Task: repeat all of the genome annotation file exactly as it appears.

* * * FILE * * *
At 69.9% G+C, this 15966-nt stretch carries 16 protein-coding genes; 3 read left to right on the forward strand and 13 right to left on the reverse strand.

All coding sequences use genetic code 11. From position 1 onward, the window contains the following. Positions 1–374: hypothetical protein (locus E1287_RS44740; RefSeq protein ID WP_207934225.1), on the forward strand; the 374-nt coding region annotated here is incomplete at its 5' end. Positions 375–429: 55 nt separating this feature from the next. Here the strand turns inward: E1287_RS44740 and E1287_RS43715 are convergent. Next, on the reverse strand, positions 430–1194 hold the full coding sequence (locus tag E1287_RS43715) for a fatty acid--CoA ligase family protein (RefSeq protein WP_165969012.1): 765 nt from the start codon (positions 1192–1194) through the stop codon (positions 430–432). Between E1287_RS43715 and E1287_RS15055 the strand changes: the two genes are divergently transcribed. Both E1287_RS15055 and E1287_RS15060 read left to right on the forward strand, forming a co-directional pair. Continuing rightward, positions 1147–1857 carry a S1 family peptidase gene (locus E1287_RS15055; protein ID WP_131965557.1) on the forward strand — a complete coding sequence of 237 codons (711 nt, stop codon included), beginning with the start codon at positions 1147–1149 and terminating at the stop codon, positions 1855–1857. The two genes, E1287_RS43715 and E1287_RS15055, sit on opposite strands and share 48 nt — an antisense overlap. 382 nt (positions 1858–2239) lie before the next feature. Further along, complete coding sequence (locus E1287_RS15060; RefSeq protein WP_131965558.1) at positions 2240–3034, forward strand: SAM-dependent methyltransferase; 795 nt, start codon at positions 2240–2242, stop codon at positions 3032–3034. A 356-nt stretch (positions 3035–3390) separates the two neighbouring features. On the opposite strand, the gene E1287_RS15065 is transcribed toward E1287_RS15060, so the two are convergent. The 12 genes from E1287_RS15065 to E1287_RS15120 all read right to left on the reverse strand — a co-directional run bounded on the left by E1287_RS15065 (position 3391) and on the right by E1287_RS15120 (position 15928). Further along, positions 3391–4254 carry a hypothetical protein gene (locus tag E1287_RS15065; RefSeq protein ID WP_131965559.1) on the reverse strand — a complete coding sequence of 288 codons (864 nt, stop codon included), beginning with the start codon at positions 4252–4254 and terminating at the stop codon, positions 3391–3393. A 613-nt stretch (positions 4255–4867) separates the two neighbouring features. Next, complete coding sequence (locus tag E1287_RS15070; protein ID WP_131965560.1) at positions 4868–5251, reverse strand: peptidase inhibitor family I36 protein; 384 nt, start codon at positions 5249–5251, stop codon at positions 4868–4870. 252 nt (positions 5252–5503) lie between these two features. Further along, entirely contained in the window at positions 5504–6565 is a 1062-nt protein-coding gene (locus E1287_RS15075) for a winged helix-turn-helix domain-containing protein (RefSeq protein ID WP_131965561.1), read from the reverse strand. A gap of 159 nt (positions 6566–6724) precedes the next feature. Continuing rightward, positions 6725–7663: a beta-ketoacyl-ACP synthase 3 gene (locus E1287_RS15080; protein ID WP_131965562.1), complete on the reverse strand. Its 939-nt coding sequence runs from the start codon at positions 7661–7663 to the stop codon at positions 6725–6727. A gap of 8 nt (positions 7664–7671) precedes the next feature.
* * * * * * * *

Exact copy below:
At 69.9% G+C, this 15966-nt stretch carries 16 protein-coding genes; 3 read left to right on the forward strand and 13 right to left on the reverse strand.

All coding sequences use genetic code 11. From position 1 onward, the window contains the following. Positions 1–374: hypothetical protein (locus E1287_RS44740; RefSeq protein ID WP_207934225.1), on the forward strand; the 374-nt coding region annotated here is incomplete at its 5' end. Positions 375–429: 55 nt separating this feature from the next. Here the strand turns inward: E1287_RS44740 and E1287_RS43715 are convergent. Next, on the reverse strand, positions 430–1194 hold the full coding sequence (locus tag E1287_RS43715) for a fatty acid--CoA ligase family protein (RefSeq protein WP_165969012.1): 765 nt from the start codon (positions 1192–1194) through the stop codon (positions 430–432). Between E1287_RS43715 and E1287_RS15055 the strand changes: the two genes are divergently transcribed. Both E1287_RS15055 and E1287_RS15060 read left to right on the forward strand, forming a co-directional pair. Continuing rightward, positions 1147–1857 carry a S1 family peptidase gene (locus E1287_RS15055; protein ID WP_131965557.1) on the forward strand — a complete coding sequence of 237 codons (711 nt, stop codon included), beginning with the start codon at positions 1147–1149 and terminating at the stop codon, positions 1855–1857. The two genes, E1287_RS43715 and E1287_RS15055, sit on opposite strands and share 48 nt — an antisense overlap. 382 nt (positions 1858–2239) lie before the next feature. Further along, complete coding sequence (locus E1287_RS15060; RefSeq protein WP_131965558.1) at positions 2240–3034, forward strand: SAM-dependent methyltransferase; 795 nt, start codon at positions 2240–2242, stop codon at positions 3032–3034. A 356-nt stretch (positions 3035–3390) separates the two neighbouring features. On the opposite strand, the gene E1287_RS15065 is transcribed toward E1287_RS15060, so the two are convergent. The 12 genes from E1287_RS15065 to E1287_RS15120 all read right to left on the reverse strand — a co-directional run bounded on the left by E1287_RS15065 (position 3391) and on the right by E1287_RS15120 (position 15928). Further along, positions 3391–4254 carry a hypothetical protein gene (locus tag E1287_RS15065; RefSeq protein ID WP_131965559.1) on the reverse strand — a complete coding sequence of 288 codons (864 nt, stop codon included), beginning with the start codon at positions 4252–4254 and terminating at the stop codon, positions 3391–3393. A 613-nt stretch (positions 4255–4867) separates the two neighbouring features. Next, complete coding sequence (locus tag E1287_RS15070; protein ID WP_131965560.1) at positions 4868–5251, reverse strand: peptidase inhibitor family I36 protein; 384 nt, start codon at positions 5249–5251, stop codon at positions 4868–4870. 252 nt (positions 5252–5503) lie between these two features. Further along, entirely contained in the window at positions 5504–6565 is a 1062-nt protein-coding gene (locus E1287_RS15075) for a winged helix-turn-helix domain-containing protein (RefSeq protein ID WP_131965561.1), read from the reverse strand. A gap of 159 nt (positions 6566–6724) precedes the next feature. Continuing rightward, positions 6725–7663: a beta-ketoacyl-ACP synthase 3 gene (locus E1287_RS15080; protein ID WP_131965562.1), complete on the reverse strand. Its 939-nt coding sequence runs from the start codon at positions 7661–7663 to the stop codon at positions 6725–6727. A gap of 8 nt (positions 7664–7671) precedes the next feature.